The long and winding journey of one of the most contested mergers in the history of the media business will take a major step toward its legal conclusion in December.

The D.C. Circuit of the U.S. Court of Appeals said judges will hear oral arguments in the United States v. AT&T beginning at 9:30AM ET on Thursday, December 6. Compared with the lower federal court trial, which stretched on for months in the springtime, the government’s latest bid to block the acquisition of Time Warner by AT&T will be a more compressed affair in terms of courtroom action.

Typically, appeals court arguments are made on both sides and the panel of three judges appointed to hear the appeal pose questions. No witnesses are called. Instead, the merits of the appeal and the defense against it are largely determined based on a series of legal briefs as well as the judges’ review of the lower court’s opinion.

If the DC Circuit sides with AT&T, the DOJ could still technically appeal the case to the Supreme Court, but would have to find suitable grounds.

In June, U.S. District Court Judge Richard J. Leon delivered a resounding victory for AT&T in the proposal it first made in October 2016 to by Time Warner, rejecting claims by the Department of Justice that the merger was anti-competitive. Within days of Leon’s ruling, the company announced the closing of the deal and the rebranding of Time Warner as WarnerMedia. The Turner Broadcasting assets, by mutual agreement, were kept in a separate silo of the company pending the outcome of the appeal.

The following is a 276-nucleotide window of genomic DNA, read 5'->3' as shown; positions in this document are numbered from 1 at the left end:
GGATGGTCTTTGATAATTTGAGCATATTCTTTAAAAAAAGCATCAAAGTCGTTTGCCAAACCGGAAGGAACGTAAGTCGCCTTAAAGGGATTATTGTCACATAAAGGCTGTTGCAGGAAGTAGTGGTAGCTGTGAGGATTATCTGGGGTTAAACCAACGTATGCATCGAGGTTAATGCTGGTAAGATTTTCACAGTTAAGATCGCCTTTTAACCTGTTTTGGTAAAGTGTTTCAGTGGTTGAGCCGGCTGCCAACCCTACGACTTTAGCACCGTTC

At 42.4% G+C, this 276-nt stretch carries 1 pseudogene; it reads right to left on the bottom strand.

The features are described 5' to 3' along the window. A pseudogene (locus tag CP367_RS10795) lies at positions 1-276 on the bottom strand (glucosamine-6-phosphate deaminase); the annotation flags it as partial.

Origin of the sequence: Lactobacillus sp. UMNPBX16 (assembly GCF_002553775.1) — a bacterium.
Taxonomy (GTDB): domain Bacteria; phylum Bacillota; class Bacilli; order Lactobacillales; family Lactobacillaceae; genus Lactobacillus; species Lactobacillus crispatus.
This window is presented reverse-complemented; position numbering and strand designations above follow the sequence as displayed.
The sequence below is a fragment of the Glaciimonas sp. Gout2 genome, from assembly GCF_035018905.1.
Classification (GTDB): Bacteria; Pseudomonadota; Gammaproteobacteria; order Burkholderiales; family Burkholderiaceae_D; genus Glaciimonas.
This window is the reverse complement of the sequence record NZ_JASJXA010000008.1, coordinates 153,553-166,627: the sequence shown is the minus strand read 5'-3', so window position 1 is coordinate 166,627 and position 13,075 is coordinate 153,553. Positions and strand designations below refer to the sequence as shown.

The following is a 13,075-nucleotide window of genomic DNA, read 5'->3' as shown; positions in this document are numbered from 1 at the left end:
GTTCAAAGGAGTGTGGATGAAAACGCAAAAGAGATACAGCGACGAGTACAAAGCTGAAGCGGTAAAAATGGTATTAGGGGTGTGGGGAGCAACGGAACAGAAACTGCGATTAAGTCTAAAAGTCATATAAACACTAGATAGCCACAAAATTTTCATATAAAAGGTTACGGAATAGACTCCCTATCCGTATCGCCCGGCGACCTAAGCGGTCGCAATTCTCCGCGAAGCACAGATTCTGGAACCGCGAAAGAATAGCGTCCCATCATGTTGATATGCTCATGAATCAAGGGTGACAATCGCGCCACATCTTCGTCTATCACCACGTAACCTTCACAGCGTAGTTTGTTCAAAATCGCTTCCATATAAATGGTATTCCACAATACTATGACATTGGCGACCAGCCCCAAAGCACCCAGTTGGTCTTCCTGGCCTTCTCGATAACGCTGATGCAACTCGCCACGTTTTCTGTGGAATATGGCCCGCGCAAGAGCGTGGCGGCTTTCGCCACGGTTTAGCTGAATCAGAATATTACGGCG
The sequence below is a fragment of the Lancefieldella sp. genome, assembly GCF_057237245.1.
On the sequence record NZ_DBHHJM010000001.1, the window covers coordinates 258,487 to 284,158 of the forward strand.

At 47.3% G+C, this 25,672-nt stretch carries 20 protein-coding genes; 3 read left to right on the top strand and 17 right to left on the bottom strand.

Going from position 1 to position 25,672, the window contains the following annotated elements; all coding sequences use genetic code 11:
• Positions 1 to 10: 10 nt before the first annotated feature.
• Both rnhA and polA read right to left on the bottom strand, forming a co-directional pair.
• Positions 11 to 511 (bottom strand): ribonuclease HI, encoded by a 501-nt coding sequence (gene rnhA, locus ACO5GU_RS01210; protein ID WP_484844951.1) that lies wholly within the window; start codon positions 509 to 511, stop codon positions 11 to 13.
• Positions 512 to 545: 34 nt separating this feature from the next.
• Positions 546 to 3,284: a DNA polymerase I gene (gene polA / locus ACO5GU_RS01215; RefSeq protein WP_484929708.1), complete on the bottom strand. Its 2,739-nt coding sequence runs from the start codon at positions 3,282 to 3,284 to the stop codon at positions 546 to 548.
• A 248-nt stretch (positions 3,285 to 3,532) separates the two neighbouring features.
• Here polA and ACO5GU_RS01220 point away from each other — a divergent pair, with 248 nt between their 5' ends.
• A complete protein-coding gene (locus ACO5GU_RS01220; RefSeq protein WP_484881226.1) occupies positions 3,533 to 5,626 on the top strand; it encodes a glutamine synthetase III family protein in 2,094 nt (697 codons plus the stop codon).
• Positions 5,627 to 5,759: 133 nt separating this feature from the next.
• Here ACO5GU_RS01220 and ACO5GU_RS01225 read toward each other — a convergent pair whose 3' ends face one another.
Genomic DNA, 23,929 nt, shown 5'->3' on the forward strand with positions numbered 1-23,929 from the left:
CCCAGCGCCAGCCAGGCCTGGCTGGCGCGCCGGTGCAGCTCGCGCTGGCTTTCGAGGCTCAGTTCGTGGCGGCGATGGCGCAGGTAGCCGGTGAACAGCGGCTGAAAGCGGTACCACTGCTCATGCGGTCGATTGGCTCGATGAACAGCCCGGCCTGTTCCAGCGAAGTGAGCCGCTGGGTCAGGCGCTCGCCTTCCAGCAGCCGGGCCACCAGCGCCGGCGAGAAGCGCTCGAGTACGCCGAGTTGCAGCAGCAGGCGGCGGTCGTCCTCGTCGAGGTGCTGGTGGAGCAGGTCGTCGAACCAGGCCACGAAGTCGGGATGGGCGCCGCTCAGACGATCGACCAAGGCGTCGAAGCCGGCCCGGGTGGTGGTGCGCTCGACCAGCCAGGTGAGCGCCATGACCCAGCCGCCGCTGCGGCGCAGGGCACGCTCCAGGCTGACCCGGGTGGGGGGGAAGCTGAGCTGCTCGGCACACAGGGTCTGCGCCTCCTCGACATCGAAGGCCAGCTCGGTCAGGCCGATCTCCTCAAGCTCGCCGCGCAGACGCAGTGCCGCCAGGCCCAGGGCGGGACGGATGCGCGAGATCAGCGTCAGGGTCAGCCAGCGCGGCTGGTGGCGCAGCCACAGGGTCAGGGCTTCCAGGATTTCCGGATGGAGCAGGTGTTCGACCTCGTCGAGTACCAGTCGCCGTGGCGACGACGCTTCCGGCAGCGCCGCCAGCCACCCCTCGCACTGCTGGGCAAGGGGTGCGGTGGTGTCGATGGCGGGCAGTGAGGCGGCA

The DOJ’s attempt to block the $79 billion deal came amid a swirl of speculation that President Donald Trump sicced regulators on the dealmakers as a form of red-tape retribution against CNN and its parent company.

Leon took the issue of White House interference off the table during the trial, putting the controversy on the back burner. A DOJ brief last week included a footnote contending that AT&T boss Randall Stephenson had proposed selling CNN in a bid to get DOJ approval, a contrast with his public insistence that he had never done so. DOJ antitrust chief Makan Delrahim refused the overture, which AT&T partisans have described as more of a hypothetical, rhetorical thrust than a true offer.

The three judges who will hear the DOJ appeal have not yet been selected. Trial watchers long ago made note that the DC Circuit was Brett Kavanaugh’s home bench until he was confirmed for a Supreme Court seat earlier this month.